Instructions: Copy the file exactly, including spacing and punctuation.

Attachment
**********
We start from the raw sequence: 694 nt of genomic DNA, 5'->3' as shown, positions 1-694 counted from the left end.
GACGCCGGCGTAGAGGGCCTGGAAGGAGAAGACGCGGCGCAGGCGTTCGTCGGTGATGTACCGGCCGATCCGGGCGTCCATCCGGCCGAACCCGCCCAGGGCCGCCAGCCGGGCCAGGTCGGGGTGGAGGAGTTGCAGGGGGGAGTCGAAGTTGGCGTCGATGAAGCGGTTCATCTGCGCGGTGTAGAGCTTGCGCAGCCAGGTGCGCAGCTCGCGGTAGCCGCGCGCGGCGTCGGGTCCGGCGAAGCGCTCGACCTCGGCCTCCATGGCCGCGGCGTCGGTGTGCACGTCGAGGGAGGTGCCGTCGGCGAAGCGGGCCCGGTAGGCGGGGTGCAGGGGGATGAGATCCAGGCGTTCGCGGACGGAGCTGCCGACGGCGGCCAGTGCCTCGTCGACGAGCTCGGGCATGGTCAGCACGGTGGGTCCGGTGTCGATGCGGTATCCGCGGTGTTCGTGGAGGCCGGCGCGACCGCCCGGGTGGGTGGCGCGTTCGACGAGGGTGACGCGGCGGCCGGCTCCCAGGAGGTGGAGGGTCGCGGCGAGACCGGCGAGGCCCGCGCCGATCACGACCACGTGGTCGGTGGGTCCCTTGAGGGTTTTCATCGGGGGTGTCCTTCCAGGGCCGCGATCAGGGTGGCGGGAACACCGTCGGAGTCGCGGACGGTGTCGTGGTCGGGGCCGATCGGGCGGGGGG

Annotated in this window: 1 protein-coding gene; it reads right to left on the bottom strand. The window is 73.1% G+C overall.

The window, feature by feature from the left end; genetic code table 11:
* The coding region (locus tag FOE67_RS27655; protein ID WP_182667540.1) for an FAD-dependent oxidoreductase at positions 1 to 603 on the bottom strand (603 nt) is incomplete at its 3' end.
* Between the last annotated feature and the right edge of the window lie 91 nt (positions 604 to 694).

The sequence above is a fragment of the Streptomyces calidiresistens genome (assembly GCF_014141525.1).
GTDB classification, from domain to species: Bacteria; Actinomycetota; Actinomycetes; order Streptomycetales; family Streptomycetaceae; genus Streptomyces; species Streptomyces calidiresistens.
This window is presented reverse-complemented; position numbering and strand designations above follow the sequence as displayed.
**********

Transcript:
We start from the raw sequence: 694 nt of genomic DNA, 5'->3' as shown, positions 1-694 counted from the left end.
GACGCCGGCGTAGAGGGCCTGGAAGGAGAAGACGCGGCGCAGGCGTTCGTCGGTGATGTACCGGCCGATCCGGGCGTCCATCCGGCCGAACCCGCCCAGGGCCGCCAGCCGGGCCAGGTCGGGGTGGAGGAGTTGCAGGGGGGAGTCGAAGTTGGCGTCGATGAAGCGGTTCATCTGCGCGGTGTAGAGCTTGCGCAGCCAGGTGCGCAGCTCGCGGTAGCCGCGCGCGGCGTCGGGTCCGGCGAAGCGCTCGACCTCGGCCTCCATGGCCGCGGCGTCGGTGTGCACGTCGAGGGAGGTGCCGTCGGCGAAGCGGGCCCGGTAGGCGGGGTGCAGGGGGATGAGATCCAGGCGTTCGCGGACGGAGCTGCCGACGGCGGCCAGTGCCTCGTCGACGAGCTCGGGCATGGTCAGCACGGTGGGTCCGGTGTCGATGCGGTATCCGCGGTGTTCGTGGAGGCCGGCGCGACCGCCCGGGTGGGTGGCGCGTTCGACGAGGGTGACGCGGCGGCCGGCTCCCAGGAGGTGGAGGGTCGCGGCGAGACCGGCGAGGCCCGCGCCGATCACGACCACGTGGTCGGTGGGTCCCTTGAGGGTTTTCATCGGGGGTGTCCTTCCAGGGCCGCGATCAGGGTGGCGGGAACACCGTCGGAGTCGCGGACGGTGTCGTGGTCGGGGCCGATCGGGCGGGGGG

Annotated in this window: 1 protein-coding gene; it reads right to left on the bottom strand. The window is 73.1% G+C overall.

The window, feature by feature from the left end; genetic code table 11:
* The coding region (locus tag FOE67_RS27655; protein ID WP_182667540.1) for an FAD-dependent oxidoreductase at positions 1 to 603 on the bottom strand (603 nt) is incomplete at its 3' end.
* Between the last annotated feature and the right edge of the window lie 91 nt (positions 604 to 694).

The sequence above is a fragment of the Streptomyces calidiresistens genome (assembly GCF_014141525.1).
GTDB classification, from domain to species: Bacteria; Actinomycetota; Actinomycetes; order Streptomycetales; family Streptomycetaceae; genus Streptomyces; species Streptomyces calidiresistens.
This window is presented reverse-complemented; position numbering and strand designations above follow the sequence as displayed.